Illustration credit Aly Miller

The Best Jewish Food in Berlin

The most delicious bagels, Israeli food and delis in Berlin.

Berlin is one of the most vibrant cities in the world today, touting a renowned arts and culture scene alongside a fascinating political history. Jewish communities have been present in the region since the Roman Empire, but Jewish culture truly blossomed with the Jewish Enlightenment (Haskalah) in the 1770s with Berlin as one of its hubs. Of course, the painful legacy of the Nazi regime and the Holocaust is unavoidable when visiting Berlin, down to the brass stumbling stones embedded in the ground in front of buildings, memorializing the fate of Jewish Berliners.

Today, Germany boasts one of Europe’s fastest growing Jewish communities. And with a growing Jewish population, as well as plenty of Jewish tourists, has come a bevy of new restaurants and Jewish foods scattered throughout East and West Berlin. There are old school German restaurants that cater to the longstanding German Jewish community, primarily located in West Berlin. Highlights include a kosher-certified German bakery making challah and other Jewish specialties as well as a 90-year-old deli/cafeteria known for its excellent smoked fish.

Berlin is also fostering a new, evolving Jewish community comprised of Israeli transplants and other Jewish expats from places like the United States and the United Kingdom. It’s estimated that over 10,000 Israelis live in Berlin today, so it’s no surprise that there are countless Israeli restaurants and hummus bars. You can also try superb bagels and baked goods at one of the hippest bakeries in the city — at the Shakespeare & Sons bookstore. True food travelers may try to time their trip to coincide with the annual Jewish food festival, Nosh Berlin. There’s a lot to be excited about in Berlin today, especially its growing Jewish food scene.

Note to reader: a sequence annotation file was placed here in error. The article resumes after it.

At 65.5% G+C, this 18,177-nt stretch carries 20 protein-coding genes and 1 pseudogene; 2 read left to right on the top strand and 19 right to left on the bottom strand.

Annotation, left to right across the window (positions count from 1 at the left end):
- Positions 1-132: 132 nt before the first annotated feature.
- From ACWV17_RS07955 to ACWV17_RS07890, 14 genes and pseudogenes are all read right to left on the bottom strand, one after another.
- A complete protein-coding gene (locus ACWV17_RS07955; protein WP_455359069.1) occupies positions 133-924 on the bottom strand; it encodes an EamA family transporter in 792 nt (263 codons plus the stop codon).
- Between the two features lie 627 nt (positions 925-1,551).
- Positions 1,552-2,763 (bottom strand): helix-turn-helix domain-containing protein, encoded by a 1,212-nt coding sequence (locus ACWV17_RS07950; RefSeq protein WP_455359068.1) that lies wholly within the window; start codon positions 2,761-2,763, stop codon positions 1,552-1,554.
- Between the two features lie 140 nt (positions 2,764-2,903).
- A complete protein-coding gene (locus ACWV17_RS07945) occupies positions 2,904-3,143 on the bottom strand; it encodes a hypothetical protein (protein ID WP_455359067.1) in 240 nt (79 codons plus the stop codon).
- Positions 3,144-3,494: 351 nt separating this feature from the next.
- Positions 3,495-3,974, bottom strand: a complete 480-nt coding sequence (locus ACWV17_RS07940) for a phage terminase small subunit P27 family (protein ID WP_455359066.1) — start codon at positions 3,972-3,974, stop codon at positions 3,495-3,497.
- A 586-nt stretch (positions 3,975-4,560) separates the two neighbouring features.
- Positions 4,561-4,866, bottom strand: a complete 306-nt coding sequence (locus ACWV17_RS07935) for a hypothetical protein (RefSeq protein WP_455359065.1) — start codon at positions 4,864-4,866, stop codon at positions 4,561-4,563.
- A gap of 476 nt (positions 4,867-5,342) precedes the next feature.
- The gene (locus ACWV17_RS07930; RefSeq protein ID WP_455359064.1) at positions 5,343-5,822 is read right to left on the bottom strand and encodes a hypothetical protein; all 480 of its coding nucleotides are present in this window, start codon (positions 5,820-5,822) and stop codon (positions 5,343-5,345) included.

In 2000, Berlin’s Jewish community asked Kädtlers, a classic German bakery, to obtain kosher certification in exchange for business. The bakery agreed, and today, the relationship is going strong, as evidenced by the superb challah for Shabbat, as well as hamantaschen for Purim and other dairy-free Jewish baked treats all year round. Fine Bagels makes the best New York-style bagels in the city. Founder Laurel Kratochvila, originally from the Boston-area and now a master baker, decided to produce bagels like she remembered from home since there were none to be found in her adopted city. Try the classic flavors but don’t skip the rye. Other baked goods, like cheese Danishes, challahs, babkas, and rye loaves are also offered at Fine Bagels, as are bagel sandwiches, with a delicious dill or horseradish schmear. And they even have a stellar cookbook selection worth browsing. Zeit Für Brot opened in 2012 with its outstanding breads and pastries. With three locations in Berlin, in Mitte and Charlottenburg, they are famous for their beloved cinnamon rolls, known as schnecken among German Jews.

Pro-tip: Weekend crowds at Zeit Für Brot can be long, so don’t count on sitting down but order items to go instead.

Kädtlers Bakery